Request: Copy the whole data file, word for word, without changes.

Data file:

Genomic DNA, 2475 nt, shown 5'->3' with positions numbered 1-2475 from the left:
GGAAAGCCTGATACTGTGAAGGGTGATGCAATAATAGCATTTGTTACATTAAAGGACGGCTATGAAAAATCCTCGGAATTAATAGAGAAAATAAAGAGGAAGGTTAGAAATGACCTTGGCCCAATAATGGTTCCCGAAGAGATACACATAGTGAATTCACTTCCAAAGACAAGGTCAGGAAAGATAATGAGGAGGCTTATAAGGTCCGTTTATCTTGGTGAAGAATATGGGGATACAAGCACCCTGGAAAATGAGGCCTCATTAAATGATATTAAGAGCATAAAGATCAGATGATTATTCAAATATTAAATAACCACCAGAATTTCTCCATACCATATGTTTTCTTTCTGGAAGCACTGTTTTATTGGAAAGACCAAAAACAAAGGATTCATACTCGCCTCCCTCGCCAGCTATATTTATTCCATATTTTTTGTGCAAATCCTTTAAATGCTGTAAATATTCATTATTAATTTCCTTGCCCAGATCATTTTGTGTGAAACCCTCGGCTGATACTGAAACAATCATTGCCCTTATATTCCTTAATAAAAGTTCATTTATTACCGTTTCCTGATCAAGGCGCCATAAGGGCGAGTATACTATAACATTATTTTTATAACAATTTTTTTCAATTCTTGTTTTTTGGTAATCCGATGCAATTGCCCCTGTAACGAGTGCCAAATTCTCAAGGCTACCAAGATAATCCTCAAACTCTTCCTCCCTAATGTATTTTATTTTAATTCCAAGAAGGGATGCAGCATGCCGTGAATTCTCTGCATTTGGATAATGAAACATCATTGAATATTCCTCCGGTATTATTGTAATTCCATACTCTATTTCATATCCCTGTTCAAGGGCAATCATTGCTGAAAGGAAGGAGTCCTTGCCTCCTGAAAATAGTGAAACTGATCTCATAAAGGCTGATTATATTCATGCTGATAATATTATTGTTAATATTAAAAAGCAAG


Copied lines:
Genomic DNA, 2475 nt, shown 5'->3' with positions numbered 1-2475 from the left:
GGAAAGCCTGATACTGTGAAGGGTGATGCAATAATAGCATTTGTTACATTAAAGGACGGCTATGAAAAATCCTCGGAATTAATAGAGAAAATAAAGAGGAAGGTTAGAAATGACCTTGGCCCAATAATGGTTCCCGAAGAGATACACATAGTGAATTCACTTCCAAAGACAAGGTCAGGAAAGATAATGAGGAGGCTTATAAGGTCCGTTTATCTTGGTGAAGAATATGGGGATACAAGCACCCTGGAAAATGAGGCCTCATTAAATGATATTAAGAGCATAAAGATCAGATGATTATTCAAATATTAAATAACCACCAGAATTTCTCCATACCATATGTTTTCTTTCTGGAAGCACTGTTTTATTGGAAAGACCAAAAACAAAGGATTCATACTCGCCTCCCTCGCCAGCTATATTTATTCCATATTTTTTGTGCAAATCCTTTAAATGCTGTAAATATTCATTATTAATTTCCTTGCCCAGATCATTTTGTGTGAAACCCTCGGCTGATACTGAAACAATCATTGCCCTTATATTCCTTAATAAAAGTTCATTTATTACCGTTTCCTGATCAAGGCGCCATAAGGGCGAGTATACTATAACATTATTTTTATAACAATTTTTTTCAATTCTTGTTTTTTGGTAATCCGATGCAATTGCCCCTGTAACGAGTGCCAAATTCTCAAGGCTACCAAGATAATCCTCAAACTCTTCCTCCCTAATGTATTTTATTTTAATTCCAAGAAGGGATGCAGCATGCCGTGAATTCTCTGCATTTGGATAATGAAACATCATTGAATATTCCTCCGGTATTATTGTAATTCCATACTCTATTTCATATCCCTGTTCAAGGGCAATCATTGCTGAAAGGAAGGAGTCCTTGCCTCCTGAAAATAGTGAAACTGATCTCATAAAGGCTGATTATATTCATGCTGATAATATTATTGTTAATATTAAAAAGCAAG